The world could learn something from June’s selection—from ethics to economics and our exploding populationby Raymond Tallis / May 22, 2013 / Leave a comment
“Sentence for sentence, [James] Salter is the master,” Richard Ford says of the 87-year-old author of All That Is (Picador, £18.99). Perhaps he is. “The emptiness of things rose like the sound of a choir making the sky bluer and more vast” is certainly arresting. But above the level of the sentence, this engaging tale of a book editor, a survivor of the Pacific theatre of the Second World War, “in a world of dinners, deals, and literary careers,” is strangely unmemorable. I wanted to know what happened next in the hero’s 40 year search for true love but soon forgot what happened last. Beautifully written, artfully constructed, it passed through me like water through sand.
Novels that mirror the contingency of life are at risk of becoming part of that contingency. The risk is greater with travel books where the accidental and the unforeseen is the point, though destinations give the narrative direction. Paul Theroux’s The Last Train to Zona Verde: Overland from Cape Town to Angola (Hamish Hamilton, £11.99), however, is absorbing and leaves its mark. You have to forgive his irritating superiority to his own tribe—“confined in stagnating cities like caged monkeys”—generalisations about humankind such as that “the best of them are bare-assed” and cynicism about “the virtue industry” of NGOs, though he confesses to being impressed on occasions “by the inspired meddling of outsiders.” The reward is to be taken into the interstices of an infinitely varied continent and the often appalling, but occasionally surprisingly rich, lives lived beneath the net of conceptions we mobilise when thinking about “Africa.” The unmitigated horror of his destination, Angola—a country of “cheated, despised, unaccommodated people” where oil billions have simply deepened the distance between “the governing rich and their parasitic friends, and the poor who live without hope”—is a reminder of world below the tourist radar and a warning against optimism based on measures of economic growth.
One reason for fearing that human life in the future may be more like Angola than Stow-on-the-Wold is that we are too numerous and “the algae-bloom-like explosion of humanity” may deliver a world population of over 10bn and rising by 2100. In his brilliant and persuasive Population 10 Billion: The Coming Demographic Crisis and How to Survive It (Constable & Robinson, £8.99), Danny Dorling argues for a “practical possibilitism” that rejects both the “rational optimism” of those who think that greed and the survival of the fittest will drive humanity to ever greater heights and the pessimists who feel that we are doomed and that the best thing we can teach our children is how to use a gun. A slowdown in the growth of the population appears to be on the cards (though the projections for 2300 range between 2.3bn and 36bn) and increasingly people are choosing sustainable lives. Dorling, a professor of human geography at Sheffield University, is rightly tentative about his conclusions and they will be challenged. However, he has presented a serious alternative view of the future to both the brutal “greed is good” social Darwinism of self-styled rational optimists or the helpless pessimism that may be self-fulfilling.
Evil Men (Harvard, £19.95) explores the causes and effects of human wickedness. At its heart is a series of interviews that James Dawes—professor of English and programme director in human rights at Macalester College in the US—conducted with a group of Japanese war criminals who fought in the Sino-Japanese War of 1937-45. After defeat, they were incarcerated first in inhumanly brutal Siberian prisons and then in Chinese prisons where they were “re-educated” by being well treated. When they came home, they formed an organisation committed to ending the silence about imperial Japanese war crimes. Much of Dawes’s book reflects on the ethics of speaking about the unspeakable and on our motivation for doing so. While he attempts to understand people for whom bayonetting civilians was something between an initiation rite and a training exercise, he also fears that understanding will trivialise what happened. On forgiveness, he quotes Cynthia Ozick: “The face of forgiveness is mild, but how stony to the slaughtered… Whoever is merciful to the cruel will end by being indifferent to the innocent.” It is because Dawes finds no ethical resting place that his relentlessly honest book is a moral act of the highest order. Required reading.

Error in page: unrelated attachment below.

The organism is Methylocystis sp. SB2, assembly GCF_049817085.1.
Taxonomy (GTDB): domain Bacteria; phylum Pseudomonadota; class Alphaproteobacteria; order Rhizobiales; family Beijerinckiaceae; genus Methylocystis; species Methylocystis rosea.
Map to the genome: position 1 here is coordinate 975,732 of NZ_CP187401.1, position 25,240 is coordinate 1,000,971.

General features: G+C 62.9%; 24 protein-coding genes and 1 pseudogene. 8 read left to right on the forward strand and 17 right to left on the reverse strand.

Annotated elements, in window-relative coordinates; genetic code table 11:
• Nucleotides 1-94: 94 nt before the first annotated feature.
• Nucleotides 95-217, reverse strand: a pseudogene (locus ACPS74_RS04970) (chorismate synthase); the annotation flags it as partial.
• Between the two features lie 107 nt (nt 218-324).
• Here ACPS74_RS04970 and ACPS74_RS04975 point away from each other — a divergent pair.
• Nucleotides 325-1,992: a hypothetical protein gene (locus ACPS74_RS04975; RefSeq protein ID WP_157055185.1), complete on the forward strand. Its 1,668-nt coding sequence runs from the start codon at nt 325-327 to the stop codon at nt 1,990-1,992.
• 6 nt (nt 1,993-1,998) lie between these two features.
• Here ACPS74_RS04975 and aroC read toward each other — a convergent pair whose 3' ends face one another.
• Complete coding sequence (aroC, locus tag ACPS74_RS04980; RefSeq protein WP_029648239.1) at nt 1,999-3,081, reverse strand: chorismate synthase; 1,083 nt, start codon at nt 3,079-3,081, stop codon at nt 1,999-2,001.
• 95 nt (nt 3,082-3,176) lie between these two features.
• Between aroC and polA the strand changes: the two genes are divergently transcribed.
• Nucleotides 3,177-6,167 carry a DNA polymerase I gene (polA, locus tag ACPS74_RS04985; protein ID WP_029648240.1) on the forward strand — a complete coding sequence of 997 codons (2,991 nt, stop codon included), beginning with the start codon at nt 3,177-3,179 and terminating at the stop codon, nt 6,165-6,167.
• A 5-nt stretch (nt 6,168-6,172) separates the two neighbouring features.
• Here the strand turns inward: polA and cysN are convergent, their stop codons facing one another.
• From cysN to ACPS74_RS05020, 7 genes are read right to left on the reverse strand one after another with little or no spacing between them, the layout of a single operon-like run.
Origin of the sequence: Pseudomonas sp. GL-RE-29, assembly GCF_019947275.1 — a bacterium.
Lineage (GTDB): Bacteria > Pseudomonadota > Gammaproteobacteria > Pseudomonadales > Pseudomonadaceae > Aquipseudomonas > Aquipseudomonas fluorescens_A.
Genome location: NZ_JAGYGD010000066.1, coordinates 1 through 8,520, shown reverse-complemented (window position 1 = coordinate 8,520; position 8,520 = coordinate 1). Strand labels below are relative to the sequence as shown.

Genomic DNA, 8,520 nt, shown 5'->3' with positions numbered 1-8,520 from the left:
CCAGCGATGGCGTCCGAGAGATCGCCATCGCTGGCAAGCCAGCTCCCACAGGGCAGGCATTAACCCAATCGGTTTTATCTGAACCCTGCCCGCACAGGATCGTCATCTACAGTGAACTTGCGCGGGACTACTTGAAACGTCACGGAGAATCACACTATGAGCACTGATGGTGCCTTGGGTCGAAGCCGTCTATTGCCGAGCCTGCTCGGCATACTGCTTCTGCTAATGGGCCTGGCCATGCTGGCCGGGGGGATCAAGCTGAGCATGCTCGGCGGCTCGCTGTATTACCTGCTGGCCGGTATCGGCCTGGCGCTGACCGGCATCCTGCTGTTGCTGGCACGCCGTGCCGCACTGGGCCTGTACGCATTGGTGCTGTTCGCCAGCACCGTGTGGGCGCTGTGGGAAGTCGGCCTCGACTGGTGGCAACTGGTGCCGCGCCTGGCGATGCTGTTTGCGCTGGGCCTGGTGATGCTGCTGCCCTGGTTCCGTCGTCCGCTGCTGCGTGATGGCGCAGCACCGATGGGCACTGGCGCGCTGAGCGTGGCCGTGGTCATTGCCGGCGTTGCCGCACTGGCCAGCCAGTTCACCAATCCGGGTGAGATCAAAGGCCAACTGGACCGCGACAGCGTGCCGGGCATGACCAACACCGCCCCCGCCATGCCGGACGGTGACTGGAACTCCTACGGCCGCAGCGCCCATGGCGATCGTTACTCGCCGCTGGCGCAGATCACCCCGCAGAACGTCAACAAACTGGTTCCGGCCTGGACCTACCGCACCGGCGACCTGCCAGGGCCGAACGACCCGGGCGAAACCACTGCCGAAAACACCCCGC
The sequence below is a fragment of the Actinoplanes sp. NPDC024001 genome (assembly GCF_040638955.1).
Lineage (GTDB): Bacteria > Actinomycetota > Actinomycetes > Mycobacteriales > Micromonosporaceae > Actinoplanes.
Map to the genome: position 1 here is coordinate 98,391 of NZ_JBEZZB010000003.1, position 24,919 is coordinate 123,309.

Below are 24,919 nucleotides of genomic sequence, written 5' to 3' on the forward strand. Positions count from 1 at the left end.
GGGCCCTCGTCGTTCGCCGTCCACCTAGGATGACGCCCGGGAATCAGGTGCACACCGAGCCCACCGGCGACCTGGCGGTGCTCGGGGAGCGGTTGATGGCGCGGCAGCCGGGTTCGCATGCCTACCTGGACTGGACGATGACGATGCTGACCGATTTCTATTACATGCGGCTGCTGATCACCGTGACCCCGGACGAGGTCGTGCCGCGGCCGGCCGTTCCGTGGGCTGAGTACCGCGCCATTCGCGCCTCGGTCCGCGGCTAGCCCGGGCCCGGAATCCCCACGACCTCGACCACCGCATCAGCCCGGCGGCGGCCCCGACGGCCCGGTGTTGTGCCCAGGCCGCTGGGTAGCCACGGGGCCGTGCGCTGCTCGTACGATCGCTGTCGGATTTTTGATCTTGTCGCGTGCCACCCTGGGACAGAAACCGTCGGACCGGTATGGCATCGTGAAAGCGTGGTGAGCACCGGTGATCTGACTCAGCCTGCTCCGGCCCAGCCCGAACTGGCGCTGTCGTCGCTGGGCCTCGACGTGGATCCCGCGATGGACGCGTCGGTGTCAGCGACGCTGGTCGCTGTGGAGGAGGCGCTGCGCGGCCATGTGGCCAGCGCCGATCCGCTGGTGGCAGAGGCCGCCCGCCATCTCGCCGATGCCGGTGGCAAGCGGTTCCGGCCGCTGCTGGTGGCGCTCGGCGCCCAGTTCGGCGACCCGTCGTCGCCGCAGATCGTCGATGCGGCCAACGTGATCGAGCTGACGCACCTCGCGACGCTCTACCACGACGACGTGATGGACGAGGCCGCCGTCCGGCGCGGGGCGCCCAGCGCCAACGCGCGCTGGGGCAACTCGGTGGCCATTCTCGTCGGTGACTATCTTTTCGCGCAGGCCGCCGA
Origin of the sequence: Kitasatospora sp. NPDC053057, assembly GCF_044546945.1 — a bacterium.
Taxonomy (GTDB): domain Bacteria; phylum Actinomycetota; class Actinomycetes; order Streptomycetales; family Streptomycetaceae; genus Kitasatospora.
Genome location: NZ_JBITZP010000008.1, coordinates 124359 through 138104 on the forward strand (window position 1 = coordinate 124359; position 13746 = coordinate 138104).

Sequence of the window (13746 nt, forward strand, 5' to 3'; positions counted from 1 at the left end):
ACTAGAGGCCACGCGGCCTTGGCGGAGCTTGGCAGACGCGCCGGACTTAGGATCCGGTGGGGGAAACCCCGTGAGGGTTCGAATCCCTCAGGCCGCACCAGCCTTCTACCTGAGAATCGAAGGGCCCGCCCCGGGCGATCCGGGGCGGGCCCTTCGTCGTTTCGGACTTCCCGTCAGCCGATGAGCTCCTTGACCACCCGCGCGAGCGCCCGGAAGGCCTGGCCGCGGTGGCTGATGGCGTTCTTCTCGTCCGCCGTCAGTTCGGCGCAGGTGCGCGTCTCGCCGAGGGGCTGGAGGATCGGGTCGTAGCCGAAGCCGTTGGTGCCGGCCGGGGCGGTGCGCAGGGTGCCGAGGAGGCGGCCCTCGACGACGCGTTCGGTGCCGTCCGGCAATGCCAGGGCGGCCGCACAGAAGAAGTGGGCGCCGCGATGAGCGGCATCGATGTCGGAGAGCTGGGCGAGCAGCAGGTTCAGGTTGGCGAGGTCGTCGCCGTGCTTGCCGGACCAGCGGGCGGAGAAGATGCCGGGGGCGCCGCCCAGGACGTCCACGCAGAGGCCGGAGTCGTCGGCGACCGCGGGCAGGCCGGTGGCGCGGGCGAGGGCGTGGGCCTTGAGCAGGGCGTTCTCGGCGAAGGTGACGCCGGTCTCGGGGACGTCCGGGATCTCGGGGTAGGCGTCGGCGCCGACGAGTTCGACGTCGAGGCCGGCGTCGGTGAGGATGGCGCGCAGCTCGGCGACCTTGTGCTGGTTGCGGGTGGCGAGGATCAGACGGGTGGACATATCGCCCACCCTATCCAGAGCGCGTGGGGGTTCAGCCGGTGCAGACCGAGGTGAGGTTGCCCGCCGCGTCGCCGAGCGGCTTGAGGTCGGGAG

After evil, the “unauthorised biography” of what is often accused of being the root of it comes as a relief. Felix Martin’s remarkable book, Money (Bodley Head, £20) is economic history—and indeed cultural anthropology—with a difference. He makes something that is usually taken for granted truly visible and identifies misunderstanding the nature of money as the source of many serious faults in much economic theory. Economists, he argues, think of money as something physical. This is in part because the only evidence we have of ancient economies are durable items such as coins. Money, however, is not a thing but “a social technology: a set of ideas and practices which organise what we produce and consume and how we live together.” Money is multi-faceted: a universally applied economic value (an invention, according to Martin, as important as that of the wheel), a system of account keeping, and a means by which value can be transferred from one person to another. From this theory, Martin goes on to argue for a mode of bank regulation (“narrow banking”) that will address the present iniquitous situation whereby losses are socialised—and taxpayers are on the hook for bailouts—and gains are private. For this alone, his sparkling book is worth taking seriously.